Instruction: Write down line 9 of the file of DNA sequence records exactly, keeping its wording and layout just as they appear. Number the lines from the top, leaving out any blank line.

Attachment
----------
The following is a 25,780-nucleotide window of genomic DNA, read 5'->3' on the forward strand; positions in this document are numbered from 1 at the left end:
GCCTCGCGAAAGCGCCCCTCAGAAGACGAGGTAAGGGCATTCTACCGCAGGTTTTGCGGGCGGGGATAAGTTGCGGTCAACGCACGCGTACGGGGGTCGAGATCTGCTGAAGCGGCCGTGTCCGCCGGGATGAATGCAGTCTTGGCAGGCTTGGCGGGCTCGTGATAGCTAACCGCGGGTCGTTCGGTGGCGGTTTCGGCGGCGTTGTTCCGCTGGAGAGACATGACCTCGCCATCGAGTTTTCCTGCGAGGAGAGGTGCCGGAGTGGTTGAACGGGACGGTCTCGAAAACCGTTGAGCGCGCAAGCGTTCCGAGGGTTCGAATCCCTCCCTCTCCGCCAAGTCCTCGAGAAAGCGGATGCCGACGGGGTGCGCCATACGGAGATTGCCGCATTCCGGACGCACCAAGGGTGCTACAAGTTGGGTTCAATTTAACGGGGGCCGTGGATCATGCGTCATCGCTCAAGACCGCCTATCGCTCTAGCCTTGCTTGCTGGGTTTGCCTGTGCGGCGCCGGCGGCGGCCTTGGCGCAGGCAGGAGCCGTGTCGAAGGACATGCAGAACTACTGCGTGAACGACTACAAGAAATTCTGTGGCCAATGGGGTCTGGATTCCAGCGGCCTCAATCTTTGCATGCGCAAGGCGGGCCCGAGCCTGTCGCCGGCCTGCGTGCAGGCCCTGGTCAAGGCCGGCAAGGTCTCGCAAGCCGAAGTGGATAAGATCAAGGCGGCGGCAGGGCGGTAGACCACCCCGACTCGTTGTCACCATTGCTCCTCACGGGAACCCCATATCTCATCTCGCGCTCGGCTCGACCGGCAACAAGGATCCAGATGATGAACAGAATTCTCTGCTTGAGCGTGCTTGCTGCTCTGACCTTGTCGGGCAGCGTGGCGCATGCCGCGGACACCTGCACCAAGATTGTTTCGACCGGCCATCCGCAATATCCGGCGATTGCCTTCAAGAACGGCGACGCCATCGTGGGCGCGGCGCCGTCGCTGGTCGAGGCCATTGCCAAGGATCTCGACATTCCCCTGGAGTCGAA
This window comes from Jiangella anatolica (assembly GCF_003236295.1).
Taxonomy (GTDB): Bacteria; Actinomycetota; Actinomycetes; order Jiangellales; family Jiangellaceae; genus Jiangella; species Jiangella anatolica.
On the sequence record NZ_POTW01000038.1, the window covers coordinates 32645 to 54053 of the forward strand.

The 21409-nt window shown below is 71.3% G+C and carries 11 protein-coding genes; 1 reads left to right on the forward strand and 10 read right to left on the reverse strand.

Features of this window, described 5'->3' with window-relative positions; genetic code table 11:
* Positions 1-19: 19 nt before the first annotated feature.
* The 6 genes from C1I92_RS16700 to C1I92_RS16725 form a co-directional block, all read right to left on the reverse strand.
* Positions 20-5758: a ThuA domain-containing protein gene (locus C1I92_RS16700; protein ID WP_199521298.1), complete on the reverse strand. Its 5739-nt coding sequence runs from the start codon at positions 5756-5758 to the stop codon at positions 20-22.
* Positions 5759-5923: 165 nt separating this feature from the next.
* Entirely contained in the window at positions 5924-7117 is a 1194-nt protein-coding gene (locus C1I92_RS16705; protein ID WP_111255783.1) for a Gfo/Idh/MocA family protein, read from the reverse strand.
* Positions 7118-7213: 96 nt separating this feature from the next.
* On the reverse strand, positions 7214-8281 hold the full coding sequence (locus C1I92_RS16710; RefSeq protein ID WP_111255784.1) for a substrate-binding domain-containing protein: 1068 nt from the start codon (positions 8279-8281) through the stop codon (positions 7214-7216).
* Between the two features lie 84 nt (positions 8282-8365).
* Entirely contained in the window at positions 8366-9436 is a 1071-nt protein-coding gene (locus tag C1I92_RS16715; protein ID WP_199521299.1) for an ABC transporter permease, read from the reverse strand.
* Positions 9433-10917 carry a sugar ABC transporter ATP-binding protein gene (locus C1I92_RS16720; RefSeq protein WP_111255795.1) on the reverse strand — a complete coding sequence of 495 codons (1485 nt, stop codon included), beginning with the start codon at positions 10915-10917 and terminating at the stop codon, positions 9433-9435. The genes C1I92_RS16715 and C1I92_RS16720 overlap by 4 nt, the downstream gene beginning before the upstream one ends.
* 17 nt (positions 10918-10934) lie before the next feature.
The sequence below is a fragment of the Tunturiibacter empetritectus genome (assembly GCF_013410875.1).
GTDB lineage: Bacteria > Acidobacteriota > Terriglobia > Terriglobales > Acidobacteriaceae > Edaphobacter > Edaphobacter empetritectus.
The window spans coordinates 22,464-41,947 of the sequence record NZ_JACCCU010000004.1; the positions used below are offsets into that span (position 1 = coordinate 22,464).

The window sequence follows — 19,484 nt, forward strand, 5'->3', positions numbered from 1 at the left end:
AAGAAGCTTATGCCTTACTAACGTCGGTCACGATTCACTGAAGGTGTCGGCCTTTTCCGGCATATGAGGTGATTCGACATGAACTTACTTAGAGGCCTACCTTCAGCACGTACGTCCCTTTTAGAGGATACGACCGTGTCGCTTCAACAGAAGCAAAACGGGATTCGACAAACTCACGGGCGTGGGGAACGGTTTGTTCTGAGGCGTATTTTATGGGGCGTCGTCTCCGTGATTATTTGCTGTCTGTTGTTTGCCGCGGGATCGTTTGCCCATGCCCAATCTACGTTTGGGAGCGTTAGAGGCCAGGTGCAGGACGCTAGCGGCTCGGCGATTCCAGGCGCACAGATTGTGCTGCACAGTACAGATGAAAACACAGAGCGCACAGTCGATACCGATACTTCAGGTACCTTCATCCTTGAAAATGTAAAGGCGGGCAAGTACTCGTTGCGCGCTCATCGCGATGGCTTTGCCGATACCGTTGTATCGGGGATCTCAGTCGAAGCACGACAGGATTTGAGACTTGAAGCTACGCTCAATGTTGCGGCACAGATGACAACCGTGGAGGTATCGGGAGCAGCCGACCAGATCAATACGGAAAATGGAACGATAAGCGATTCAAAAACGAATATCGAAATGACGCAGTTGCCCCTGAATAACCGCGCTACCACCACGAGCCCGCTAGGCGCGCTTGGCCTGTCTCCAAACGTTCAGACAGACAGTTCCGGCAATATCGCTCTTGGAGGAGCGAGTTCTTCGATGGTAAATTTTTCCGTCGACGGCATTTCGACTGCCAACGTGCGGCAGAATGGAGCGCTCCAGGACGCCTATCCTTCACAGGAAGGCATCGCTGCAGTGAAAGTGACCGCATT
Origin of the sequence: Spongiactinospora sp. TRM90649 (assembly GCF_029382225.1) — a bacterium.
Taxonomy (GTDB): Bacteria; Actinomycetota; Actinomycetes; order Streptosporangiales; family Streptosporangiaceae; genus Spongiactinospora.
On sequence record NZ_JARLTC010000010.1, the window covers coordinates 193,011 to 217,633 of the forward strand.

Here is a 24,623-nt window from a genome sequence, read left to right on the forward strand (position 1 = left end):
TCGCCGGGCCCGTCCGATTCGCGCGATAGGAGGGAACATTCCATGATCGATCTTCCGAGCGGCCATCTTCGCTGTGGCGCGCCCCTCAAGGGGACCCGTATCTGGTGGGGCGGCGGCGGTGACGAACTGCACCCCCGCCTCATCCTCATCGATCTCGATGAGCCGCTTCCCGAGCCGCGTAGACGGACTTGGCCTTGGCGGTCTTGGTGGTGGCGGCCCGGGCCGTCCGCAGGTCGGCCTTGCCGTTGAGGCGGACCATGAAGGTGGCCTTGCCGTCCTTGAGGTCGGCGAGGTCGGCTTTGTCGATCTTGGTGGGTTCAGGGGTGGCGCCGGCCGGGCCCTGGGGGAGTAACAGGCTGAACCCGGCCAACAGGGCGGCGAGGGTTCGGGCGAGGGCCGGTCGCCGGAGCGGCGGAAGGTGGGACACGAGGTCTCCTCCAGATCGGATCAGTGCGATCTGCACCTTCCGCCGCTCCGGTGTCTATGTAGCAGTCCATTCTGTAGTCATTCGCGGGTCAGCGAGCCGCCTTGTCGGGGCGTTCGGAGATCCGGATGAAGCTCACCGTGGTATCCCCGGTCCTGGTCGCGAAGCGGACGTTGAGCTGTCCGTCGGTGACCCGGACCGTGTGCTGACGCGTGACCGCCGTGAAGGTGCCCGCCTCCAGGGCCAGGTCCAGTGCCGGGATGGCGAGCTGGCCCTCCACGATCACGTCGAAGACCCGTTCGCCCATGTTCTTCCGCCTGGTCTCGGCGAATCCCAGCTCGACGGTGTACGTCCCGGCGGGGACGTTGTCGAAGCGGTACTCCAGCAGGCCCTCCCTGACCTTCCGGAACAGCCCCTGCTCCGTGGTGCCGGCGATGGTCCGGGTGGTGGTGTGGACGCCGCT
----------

* The 6 genes from C1I92_RS16700 to C1I92_RS16725 form a co-directional block, all read right to left on the reverse strand.